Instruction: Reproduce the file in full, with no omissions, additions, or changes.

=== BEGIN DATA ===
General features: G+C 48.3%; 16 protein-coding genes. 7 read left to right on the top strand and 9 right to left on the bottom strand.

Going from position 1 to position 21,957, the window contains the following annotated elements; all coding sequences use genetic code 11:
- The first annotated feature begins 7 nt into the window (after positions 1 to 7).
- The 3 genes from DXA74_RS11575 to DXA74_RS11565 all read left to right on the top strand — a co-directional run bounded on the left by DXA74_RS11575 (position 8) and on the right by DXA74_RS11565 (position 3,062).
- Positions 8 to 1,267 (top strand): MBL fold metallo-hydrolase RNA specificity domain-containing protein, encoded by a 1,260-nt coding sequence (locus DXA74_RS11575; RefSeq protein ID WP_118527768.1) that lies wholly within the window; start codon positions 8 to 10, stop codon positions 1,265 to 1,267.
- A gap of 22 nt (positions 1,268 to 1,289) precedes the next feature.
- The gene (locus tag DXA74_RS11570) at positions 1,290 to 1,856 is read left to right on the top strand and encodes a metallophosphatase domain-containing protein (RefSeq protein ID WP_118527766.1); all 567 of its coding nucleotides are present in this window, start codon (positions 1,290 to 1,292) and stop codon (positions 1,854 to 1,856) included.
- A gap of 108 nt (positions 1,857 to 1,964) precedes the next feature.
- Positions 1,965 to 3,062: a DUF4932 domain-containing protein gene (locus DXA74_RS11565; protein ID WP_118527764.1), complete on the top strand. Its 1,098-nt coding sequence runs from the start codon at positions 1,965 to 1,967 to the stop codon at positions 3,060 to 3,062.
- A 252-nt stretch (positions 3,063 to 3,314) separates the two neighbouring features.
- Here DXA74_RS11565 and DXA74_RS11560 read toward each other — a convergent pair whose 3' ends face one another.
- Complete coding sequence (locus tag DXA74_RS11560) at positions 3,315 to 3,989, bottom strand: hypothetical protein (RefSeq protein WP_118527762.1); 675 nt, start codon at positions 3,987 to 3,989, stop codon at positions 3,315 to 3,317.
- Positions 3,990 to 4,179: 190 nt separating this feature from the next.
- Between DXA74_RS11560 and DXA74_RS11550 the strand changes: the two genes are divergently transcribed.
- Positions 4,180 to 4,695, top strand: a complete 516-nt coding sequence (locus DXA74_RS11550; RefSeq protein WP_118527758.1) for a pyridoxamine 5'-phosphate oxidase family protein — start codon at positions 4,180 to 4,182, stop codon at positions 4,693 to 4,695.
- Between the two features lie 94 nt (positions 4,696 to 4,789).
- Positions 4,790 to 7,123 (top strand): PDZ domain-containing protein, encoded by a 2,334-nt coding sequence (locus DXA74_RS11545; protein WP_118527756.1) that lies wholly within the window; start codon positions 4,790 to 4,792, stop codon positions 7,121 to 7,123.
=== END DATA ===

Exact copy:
General features: G+C 48.3%; 16 protein-coding genes. 7 read left to right on the top strand and 9 right to left on the bottom strand.

Going from position 1 to position 21,957, the window contains the following annotated elements; all coding sequences use genetic code 11:
- The first annotated feature begins 7 nt into the window (after positions 1 to 7).
- The 3 genes from DXA74_RS11575 to DXA74_RS11565 all read left to right on the top strand — a co-directional run bounded on the left by DXA74_RS11575 (position 8) and on the right by DXA74_RS11565 (position 3,062).
- Positions 8 to 1,267 (top strand): MBL fold metallo-hydrolase RNA specificity domain-containing protein, encoded by a 1,260-nt coding sequence (locus DXA74_RS11575; RefSeq protein ID WP_118527768.1) that lies wholly within the window; start codon positions 8 to 10, stop codon positions 1,265 to 1,267.
- A gap of 22 nt (positions 1,268 to 1,289) precedes the next feature.
- The gene (locus tag DXA74_RS11570) at positions 1,290 to 1,856 is read left to right on the top strand and encodes a metallophosphatase domain-containing protein (RefSeq protein ID WP_118527766.1); all 567 of its coding nucleotides are present in this window, start codon (positions 1,290 to 1,292) and stop codon (positions 1,854 to 1,856) included.
- A gap of 108 nt (positions 1,857 to 1,964) precedes the next feature.
- Positions 1,965 to 3,062: a DUF4932 domain-containing protein gene (locus DXA74_RS11565; protein ID WP_118527764.1), complete on the top strand. Its 1,098-nt coding sequence runs from the start codon at positions 1,965 to 1,967 to the stop codon at positions 3,060 to 3,062.
- A 252-nt stretch (positions 3,063 to 3,314) separates the two neighbouring features.
- Here DXA74_RS11565 and DXA74_RS11560 read toward each other — a convergent pair whose 3' ends face one another.
- Complete coding sequence (locus tag DXA74_RS11560) at positions 3,315 to 3,989, bottom strand: hypothetical protein (RefSeq protein WP_118527762.1); 675 nt, start codon at positions 3,987 to 3,989, stop codon at positions 3,315 to 3,317.
- Positions 3,990 to 4,179: 190 nt separating this feature from the next.
- Between DXA74_RS11560 and DXA74_RS11550 the strand changes: the two genes are divergently transcribed.
- Positions 4,180 to 4,695, top strand: a complete 516-nt coding sequence (locus DXA74_RS11550; RefSeq protein WP_118527758.1) for a pyridoxamine 5'-phosphate oxidase family protein — start codon at positions 4,180 to 4,182, stop codon at positions 4,693 to 4,695.
- Between the two features lie 94 nt (positions 4,696 to 4,789).
- Positions 4,790 to 7,123 (top strand): PDZ domain-containing protein, encoded by a 2,334-nt coding sequence (locus DXA74_RS11545; protein WP_118527756.1) that lies wholly within the window; start codon positions 4,790 to 4,792, stop codon positions 7,121 to 7,123.